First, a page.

The children and I are reading one of my favorite authors - George MacDonald. I am so happy to share him with them as he has had such a huge impact on my life. In fact, it is because of him that I visited Scotland all by myself (at 22 years old) for two weeks. I visited the highlands he wrote so much about and sat at the cliffs and felt the wind in my hair. While I was sitting on the cliffs one morning in Scotland, I saw a huge yacht come around the bend followed by a great navy ship. It was the Queen of England coming to the small Scottish village on her annual 'rounds'. How fun! I was there in the receiving line and got to shake her hand and the Queen Mum's hand as they left their yacht to come 'be with the peasants'.
Anyways, I haven't read this great book all the way through and I am having a hard time with just one chapter at a time...I want to read ahead! Even the children want to keep going, but the language is heavy and so we are going slow so that they understand.
The book is about a young boy named Diamond and his adventures with the beautiful and mysterious North Wind. Here is an excerpt:
He trembled so at the thunder that his knees failed him, and he sank down at North Wind's feet and clased her round the column of her ankle. She instantly stooped and lifted him from the roof - up - up into her bosom and held him there, saying, as if to an inconsolable child: "Diamond, dear, this will never do."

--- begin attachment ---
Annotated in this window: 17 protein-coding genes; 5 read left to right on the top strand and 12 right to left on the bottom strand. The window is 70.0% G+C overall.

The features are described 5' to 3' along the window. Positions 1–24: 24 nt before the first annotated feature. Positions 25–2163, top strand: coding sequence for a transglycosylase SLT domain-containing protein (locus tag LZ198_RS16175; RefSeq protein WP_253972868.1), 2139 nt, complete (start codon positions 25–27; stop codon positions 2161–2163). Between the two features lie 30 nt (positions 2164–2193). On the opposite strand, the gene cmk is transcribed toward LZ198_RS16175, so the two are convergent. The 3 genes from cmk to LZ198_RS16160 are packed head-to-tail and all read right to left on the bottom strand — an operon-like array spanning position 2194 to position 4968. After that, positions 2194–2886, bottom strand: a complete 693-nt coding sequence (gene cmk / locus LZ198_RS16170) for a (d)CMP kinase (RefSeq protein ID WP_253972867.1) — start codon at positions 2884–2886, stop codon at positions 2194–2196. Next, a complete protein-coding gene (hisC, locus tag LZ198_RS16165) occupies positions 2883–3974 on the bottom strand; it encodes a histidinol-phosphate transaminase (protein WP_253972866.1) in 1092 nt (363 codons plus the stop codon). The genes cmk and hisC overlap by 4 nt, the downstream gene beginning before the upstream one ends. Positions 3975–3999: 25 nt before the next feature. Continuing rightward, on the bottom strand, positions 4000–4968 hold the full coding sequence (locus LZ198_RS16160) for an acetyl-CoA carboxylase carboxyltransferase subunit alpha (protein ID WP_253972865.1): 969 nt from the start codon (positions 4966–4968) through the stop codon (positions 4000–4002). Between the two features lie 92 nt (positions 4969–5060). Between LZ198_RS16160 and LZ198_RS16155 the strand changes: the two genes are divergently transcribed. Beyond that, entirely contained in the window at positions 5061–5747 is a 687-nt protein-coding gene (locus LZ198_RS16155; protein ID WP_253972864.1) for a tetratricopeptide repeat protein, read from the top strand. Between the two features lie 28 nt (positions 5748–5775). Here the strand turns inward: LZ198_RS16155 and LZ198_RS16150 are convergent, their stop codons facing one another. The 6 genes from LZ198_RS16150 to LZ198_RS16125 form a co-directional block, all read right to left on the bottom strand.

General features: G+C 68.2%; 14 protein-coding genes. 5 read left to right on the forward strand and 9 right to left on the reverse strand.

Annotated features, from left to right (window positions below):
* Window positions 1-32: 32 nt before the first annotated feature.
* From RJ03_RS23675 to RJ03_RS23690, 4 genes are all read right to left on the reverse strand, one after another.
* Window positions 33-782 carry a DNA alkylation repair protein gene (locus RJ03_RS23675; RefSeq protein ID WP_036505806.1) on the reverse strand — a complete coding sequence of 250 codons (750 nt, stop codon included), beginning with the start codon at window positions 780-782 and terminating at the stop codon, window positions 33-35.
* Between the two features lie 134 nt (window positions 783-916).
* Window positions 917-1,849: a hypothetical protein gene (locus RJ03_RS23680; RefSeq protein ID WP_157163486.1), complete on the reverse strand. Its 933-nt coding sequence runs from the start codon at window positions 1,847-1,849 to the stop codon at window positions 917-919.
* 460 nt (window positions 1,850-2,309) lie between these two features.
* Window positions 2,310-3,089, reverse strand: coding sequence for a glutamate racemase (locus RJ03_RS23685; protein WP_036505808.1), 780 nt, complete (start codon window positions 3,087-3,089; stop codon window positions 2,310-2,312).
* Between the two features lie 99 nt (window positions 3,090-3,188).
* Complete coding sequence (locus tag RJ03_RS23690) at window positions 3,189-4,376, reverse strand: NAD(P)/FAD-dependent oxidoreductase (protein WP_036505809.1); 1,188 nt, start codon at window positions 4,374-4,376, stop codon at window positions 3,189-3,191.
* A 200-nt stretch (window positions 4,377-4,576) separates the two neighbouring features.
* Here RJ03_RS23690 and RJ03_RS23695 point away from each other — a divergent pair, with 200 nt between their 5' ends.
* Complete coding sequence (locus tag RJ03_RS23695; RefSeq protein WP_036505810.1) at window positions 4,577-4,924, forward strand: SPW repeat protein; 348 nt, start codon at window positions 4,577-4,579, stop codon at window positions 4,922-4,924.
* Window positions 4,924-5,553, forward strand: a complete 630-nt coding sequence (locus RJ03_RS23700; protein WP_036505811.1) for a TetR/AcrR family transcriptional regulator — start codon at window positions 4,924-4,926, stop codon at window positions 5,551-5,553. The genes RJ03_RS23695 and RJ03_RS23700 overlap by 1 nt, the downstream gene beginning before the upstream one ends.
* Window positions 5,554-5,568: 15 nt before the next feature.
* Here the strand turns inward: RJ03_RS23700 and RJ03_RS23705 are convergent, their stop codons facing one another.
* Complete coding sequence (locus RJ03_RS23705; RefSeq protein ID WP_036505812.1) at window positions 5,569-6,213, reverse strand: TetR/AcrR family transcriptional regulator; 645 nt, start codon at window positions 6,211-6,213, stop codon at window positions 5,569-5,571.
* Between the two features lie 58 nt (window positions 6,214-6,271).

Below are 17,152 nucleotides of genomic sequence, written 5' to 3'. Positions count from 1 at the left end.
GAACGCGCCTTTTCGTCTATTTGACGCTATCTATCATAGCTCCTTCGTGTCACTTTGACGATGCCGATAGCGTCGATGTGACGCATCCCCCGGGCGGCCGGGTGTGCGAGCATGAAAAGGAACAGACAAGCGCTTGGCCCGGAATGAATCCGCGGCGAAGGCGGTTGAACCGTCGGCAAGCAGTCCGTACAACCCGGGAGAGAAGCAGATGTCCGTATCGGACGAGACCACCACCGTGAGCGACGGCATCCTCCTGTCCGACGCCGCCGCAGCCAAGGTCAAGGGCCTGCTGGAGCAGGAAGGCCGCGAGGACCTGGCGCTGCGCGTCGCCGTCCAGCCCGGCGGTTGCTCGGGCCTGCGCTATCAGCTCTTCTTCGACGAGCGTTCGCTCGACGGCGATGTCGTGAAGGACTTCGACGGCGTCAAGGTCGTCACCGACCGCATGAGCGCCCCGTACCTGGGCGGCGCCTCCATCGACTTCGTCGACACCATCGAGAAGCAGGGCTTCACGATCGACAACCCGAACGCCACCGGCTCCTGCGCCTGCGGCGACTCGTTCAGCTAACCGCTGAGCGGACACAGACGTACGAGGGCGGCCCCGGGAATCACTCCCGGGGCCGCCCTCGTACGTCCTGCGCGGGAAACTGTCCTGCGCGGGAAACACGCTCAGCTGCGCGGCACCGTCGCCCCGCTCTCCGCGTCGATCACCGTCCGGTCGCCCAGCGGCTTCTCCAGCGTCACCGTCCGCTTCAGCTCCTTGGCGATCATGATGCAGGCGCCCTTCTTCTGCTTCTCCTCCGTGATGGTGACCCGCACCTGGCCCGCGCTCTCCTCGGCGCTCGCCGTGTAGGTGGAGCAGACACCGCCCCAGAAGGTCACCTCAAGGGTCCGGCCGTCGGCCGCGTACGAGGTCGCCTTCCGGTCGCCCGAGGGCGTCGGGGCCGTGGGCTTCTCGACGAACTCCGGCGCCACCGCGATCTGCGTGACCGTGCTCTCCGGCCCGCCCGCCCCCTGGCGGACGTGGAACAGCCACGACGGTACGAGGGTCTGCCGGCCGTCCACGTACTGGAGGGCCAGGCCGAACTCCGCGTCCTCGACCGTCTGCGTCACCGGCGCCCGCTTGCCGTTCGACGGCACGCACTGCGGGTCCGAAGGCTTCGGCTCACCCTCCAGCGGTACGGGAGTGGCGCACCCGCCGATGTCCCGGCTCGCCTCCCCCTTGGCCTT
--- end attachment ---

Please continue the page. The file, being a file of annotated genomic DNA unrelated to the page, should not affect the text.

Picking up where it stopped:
"Oh yes, it will," answered Diamond. "I am all right now - quite comfortable, I assure you, dear North Wind. If you will only let me stay here, I shall be all right, indeed."
"But you will feel the wind here, Diamond."
"I don't mind that a bit, so long as I feel your arms through it," answered Diamond, nestling closer to her grand bosom.
"Brave boy!" returned North Wind, pressing him closer.
"No," said Diamond. "I don't see that. It's not courage at all, so long as I feel you there."
"But hadn't you better get into my hair? Then you would not feel the wind; you will here."
"Ah, but dear North Wind, you don't know how nice it is to feel your arms about me. It is a thousand times better to have them and the wind together than to have only your hair and the back of your neck and no wind at all."
"But it is surely more comfortable there?"
"Well, perhaps; but I begin to think there are better things than being comfortable."